Don’t hold your breath though – I doubt it will happen anytime soon. Were an ethnic pay gap report to be made mandatory by Theresa May’s government, the findings would be even more morbid than the gender pay gap.
Just what would an ethnic pay gap look like? Gender pay gap reporting has been misunderstood by some due to popular thinking that it’s simply a like-for-like pay comparison between men and women in the same jobs. Businesses have had to reveal far more than that: comparisons of median hourly pay and mean pay suggest the latter heavily outweighs the former, revealing a larger, worrying legacy of gender imbalance at the executive level, which is dominated by men on bigger compensation packages.
Data transparency will provide much needed value to women working in the private and public sector businesses called to file their statistics on pay averages. Why not spread that value to first and second generation Brits who are not just grossly underrepresented at the top, but face barriers of entry into the workplace? Women of colour in particular – the most likely to fall bottom of the pay packet pyramid of white men, white women and men of colour – would benefit most in ethnic pay reporting.
Mandatory ethnic pay gap reporting is needed to spark life into the discussions about the role of diversity within the workplace; the importance of hiring people that don’t look, speak and live like you. There is no doubt that such a report would reveal not only the obvious lack of non-white executives at the top of our companies, but a pool of talented black, Asian and ethnic minority workers undermined by employers failing to recruit and then, most importantly, promote black and ethnic minority people.
Even when employers are well meaning, they fall short. Lloyds, one of Britain’s biggest banks, in February publicly committed to pushing the number of ethnic minorities in senior management jobs to 8 per cent by 2020 and 10 per cent across the whole of its workforce. Is a company where only a 10th of the workforce are non-white even close to being a diverse workforce?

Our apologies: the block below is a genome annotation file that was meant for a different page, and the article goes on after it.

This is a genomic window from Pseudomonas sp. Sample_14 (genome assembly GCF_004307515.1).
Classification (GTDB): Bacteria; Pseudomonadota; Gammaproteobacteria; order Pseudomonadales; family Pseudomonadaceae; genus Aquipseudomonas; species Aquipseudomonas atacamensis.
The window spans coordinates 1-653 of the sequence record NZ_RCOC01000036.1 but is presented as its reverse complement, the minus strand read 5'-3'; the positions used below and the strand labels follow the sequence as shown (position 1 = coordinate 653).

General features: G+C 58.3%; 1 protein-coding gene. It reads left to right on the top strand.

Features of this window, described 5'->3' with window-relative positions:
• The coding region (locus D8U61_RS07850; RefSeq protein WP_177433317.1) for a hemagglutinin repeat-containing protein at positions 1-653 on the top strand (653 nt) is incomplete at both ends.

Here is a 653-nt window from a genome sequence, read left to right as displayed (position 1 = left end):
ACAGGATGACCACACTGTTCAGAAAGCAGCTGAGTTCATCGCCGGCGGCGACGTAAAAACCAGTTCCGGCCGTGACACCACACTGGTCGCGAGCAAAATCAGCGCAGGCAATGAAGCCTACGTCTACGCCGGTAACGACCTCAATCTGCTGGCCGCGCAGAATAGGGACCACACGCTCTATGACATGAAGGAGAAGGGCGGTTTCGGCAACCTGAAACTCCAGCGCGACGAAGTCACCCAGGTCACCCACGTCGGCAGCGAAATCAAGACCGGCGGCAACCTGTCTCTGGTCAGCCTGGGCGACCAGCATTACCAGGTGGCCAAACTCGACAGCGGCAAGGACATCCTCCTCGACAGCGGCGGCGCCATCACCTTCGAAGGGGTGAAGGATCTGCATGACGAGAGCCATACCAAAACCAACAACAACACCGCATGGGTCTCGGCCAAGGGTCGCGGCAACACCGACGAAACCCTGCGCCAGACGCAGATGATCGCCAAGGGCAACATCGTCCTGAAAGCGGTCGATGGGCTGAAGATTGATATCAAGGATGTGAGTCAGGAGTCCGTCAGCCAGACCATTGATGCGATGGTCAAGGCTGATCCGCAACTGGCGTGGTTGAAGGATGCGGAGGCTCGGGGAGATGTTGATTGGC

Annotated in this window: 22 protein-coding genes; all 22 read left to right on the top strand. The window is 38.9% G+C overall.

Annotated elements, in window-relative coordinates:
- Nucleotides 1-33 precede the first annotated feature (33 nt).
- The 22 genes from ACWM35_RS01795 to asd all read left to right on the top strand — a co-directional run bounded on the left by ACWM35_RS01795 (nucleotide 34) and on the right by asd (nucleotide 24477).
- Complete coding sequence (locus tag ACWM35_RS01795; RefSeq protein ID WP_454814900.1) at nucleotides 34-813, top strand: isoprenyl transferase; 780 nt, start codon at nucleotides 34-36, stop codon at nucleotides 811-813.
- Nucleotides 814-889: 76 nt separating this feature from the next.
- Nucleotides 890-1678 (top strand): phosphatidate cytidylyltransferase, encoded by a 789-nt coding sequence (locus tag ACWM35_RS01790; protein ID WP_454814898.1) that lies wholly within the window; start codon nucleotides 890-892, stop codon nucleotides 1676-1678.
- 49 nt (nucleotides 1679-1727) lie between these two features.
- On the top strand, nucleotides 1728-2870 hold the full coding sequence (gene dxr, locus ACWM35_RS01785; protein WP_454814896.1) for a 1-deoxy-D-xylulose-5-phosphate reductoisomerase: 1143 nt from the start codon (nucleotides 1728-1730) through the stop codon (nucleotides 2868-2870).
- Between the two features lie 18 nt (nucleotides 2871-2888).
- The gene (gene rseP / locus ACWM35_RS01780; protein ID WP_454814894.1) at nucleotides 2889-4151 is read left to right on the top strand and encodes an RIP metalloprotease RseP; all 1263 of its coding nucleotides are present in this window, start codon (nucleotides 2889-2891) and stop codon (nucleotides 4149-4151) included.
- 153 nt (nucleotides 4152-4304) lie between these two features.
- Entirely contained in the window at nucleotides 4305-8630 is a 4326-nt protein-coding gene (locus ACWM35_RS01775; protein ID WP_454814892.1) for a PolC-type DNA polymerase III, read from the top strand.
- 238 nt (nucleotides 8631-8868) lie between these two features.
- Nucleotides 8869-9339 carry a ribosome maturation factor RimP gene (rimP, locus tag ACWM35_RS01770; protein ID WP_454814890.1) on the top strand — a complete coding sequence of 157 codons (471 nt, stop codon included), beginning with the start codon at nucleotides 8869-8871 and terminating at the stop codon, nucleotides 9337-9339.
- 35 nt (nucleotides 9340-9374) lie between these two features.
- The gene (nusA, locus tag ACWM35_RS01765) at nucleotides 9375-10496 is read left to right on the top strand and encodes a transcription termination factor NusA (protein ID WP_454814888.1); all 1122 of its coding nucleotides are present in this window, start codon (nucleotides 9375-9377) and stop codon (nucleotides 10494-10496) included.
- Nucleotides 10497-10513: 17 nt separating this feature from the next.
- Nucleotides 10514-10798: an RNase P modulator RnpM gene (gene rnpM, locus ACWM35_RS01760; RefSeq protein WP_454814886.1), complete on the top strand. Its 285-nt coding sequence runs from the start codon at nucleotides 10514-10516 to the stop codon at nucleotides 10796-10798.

While some private sector firms finally wake up, London’s BAME public sector workers face the indignity of knowing they were paid up to 37.5 per cent less than their white colleagues last year, with those in the Metropolitan Police earning up to 16 per cent less per hour on average than their white colleagues. Businesses and the country are, by and large, collectively yet to grapple with the conversation. The astonishing lack of diversity at top level government positions suggests hard-hitting policy will move at a snail’s pace. Low pay hurts ethnic minorities and exacerbates structural inequality.
While the findings of the gender pay gap are yet to be fully digested, it has come about thanks to the collective pressure of hard-working women, and men, to bring the issue to the forefront of both government policy and the conscience of the nation.
When 50, 40 or even 30 women come together, they can exert collective pressure on their management to improve pay and working conditions in their best interests. But when so many medium and large offices up and down the land may have the same number of non-white staff as there are fingers on one hand, the ability to exert pressure is an isolating experience.
When there are so few of us, the ability to start a conversation is a catch 22. We are the children of the Windrush generation, civil war refugees from Bangladesh, Bosnia, Somalia, Syria and everything in between. Supporters of gender pay gap reporting and inequality – don’t forget to give us a helping hand on the way up.
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